CBSE Class 12 Chemistry Revision Notes Chapter 16
Class 12 Chemistry Chapter 16 Notes: Chemistry in Everyday Life
The 16th Chapter of Chemistry in Class 12 deals with Chemistry that we experience in everyday life. , and the Class 12 Chemistry Chapter 16 Notes will further explain the science surrounding it. .
Furthermore, it will help you to understand the role of Chemistry in little things which usually go unnoticed. Besides that, you see that every branch of science is helpful in various aspects of our lives. However, this particular chapter focuses solely on Chemistry. Thus, Class 12 Chemistry Chapter 16 Notes will come handy in studying the same.
Moreover, you will learn about the various chemicals that are present in food that we consume. It will explain its impact on human health. It sheds light on the various cleansing agents and the chemicals present in them. Furthermore, Chemistry Chapter 16 Class 12 Notes also covers the information about drugs, their Classification, and its impact on our lives.
- The Class 12 Chemistry Chapter 16 Notes also explains the Chapter’s main chemical equations and formulas.
- The mechanism of drugs working on the human body is also explained in the CBSE Class 12 Chemistry Chapter 16 Notes.
- Various solved examples related to the above mentioned topics are also covered in Chemistry in everyday life Class 12 Notes.
- Students can quickly access all the l topics from Class 12 Chemistry Chapter 16 Notes available on Extramarks website.
Key Topics Covered in Class 12 Chemistry Chapter 16 Notes
In this Chapter, we shall learn the application of Chemistry in three crucial and exciting areas, namely medicines, food products, and cleaning agents. For cleanliness, we use soap, detergents, toothpaste, bleaches, etc. These all are chemical compounds.
Similarly, clothes(silk, wool, cotton, terylene), food materials(carbohydrates, proteins, oils, fats), medicines(antibiotics, antimalarial, etc.), explosives, fuel, rocket propellants, building materials, etc. are all chemical compounds or derived from them.
Drugs and their Classification:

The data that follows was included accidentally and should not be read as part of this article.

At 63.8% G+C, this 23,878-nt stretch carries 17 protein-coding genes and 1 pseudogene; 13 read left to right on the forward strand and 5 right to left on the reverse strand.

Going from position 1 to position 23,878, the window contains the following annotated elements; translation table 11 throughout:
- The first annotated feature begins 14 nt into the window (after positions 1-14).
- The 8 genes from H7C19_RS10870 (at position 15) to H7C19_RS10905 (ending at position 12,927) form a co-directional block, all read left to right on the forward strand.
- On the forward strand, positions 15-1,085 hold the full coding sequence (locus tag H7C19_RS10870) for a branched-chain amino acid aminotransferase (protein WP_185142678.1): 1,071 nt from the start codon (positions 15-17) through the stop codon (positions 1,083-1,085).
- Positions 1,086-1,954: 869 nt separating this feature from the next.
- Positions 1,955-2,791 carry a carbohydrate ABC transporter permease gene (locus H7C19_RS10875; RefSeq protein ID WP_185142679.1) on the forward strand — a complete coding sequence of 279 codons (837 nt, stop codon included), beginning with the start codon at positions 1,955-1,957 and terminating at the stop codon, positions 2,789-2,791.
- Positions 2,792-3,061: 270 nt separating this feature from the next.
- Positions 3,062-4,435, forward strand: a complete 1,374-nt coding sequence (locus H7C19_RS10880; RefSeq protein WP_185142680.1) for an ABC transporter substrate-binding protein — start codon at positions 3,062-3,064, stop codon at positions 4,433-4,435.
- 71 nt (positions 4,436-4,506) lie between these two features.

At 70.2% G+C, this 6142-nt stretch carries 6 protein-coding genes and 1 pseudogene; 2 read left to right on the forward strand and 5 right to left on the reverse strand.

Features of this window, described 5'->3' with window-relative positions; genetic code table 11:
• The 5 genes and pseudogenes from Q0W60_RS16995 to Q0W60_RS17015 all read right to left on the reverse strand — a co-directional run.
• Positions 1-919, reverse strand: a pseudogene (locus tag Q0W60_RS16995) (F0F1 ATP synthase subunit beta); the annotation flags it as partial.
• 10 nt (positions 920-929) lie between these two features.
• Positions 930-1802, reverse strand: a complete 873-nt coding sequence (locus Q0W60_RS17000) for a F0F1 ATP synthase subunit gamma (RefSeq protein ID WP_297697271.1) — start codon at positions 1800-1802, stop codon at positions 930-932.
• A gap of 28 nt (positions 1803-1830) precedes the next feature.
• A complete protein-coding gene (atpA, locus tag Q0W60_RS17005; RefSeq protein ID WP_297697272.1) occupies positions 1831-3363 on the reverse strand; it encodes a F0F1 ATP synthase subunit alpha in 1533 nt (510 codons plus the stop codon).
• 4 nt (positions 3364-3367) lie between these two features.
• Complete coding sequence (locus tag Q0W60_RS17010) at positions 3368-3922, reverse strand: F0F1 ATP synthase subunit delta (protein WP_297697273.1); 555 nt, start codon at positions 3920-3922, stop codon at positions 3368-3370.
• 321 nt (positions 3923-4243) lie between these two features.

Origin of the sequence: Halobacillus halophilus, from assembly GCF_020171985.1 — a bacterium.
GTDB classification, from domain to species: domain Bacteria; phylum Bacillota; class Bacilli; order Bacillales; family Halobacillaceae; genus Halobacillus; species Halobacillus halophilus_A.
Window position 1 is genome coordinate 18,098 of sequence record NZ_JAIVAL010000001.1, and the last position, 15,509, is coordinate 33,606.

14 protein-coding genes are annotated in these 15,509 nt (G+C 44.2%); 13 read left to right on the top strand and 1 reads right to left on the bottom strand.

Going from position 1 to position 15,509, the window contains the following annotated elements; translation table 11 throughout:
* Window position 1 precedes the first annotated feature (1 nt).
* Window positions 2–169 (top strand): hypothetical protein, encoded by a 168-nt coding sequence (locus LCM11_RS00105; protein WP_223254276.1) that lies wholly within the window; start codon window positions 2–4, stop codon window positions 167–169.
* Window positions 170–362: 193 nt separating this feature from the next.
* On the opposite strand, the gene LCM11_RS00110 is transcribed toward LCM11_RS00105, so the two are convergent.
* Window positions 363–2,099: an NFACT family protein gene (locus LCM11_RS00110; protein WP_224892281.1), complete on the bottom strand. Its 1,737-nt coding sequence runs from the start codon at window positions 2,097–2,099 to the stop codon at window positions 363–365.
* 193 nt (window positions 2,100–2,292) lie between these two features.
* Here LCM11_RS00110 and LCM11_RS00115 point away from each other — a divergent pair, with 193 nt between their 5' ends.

As stated in the Class 12 Chemistry Chapter 16 Notes, drugs are chemicals of low molecular weights (～100～500u). They produce biological responses by interacting with macromolecular targets. These chemicals are called medicines if the natural reaction is therapeutic and valuable. They are used in the diagnosis, prevention, and treatment of diseases.
A drug of the same type can be Classified into four categories. Let us study these four categories in detail.
- Based on Pharmacological Effects:
Pharmacology is the field of science that studies drugs and their reactions in the human body. A drug occurs with a pharmacological effect, i.e., the effects of a drug on the human body. This effect will heal what is ailing the body and have a positive biological response. It is helpful for doctors because it provides them with various drugs available to treat particular problems. So they are Classified based on what kind of effect they have on the body. For Example,
- Analgesics relieve the body from pain or show a painkilling effect.
- An antibiotic drug will cure infections.
- Antiseptics will kill or arrest the growth of germs and microorganisms.
So any drug in the same category can have many compositions, dosages, and brand names. But the net effect will be the same.
- Based on Drug Action:
This Classification as written in Class 12 Chemistry Chapter 16 Notes, is based on which biochemical process the drug targets in the body. A biochemical process is the complex chemical reactions that occur inside the human body to keep it functioning normally, as the production of enzymes is a biochemical process.
Now drugs will be classified according to their targets. For Example, antihistamines are taken to block the production of histamines so that swellings and allergies can be controlled. So no matter which antihistamine drug you take, their main aim will be to target and reduce the production of the histamines in your body.
- Based on Chemical Structure:
The drug is based on its chemical structure. It is seen that drugs with a similar molecular structure have the same pharmacological effects and drug actions. The slight variation in their structures gives them different potential. But the basic skeleton of their structure remains the same. So this is yet another way to classify a drug. Sulphonamides have standard structural features, as shown below.
- Based on Molecular Targets:
This Classification is based on the macromolecule with which the drugs interact with the target. The drug targets can be carbohydrates, lipids, proteins, nucleic acids, or any other biomolecule. The drugs with similar structures have similar reactions with such biomolecules.
Drug Target Interaction: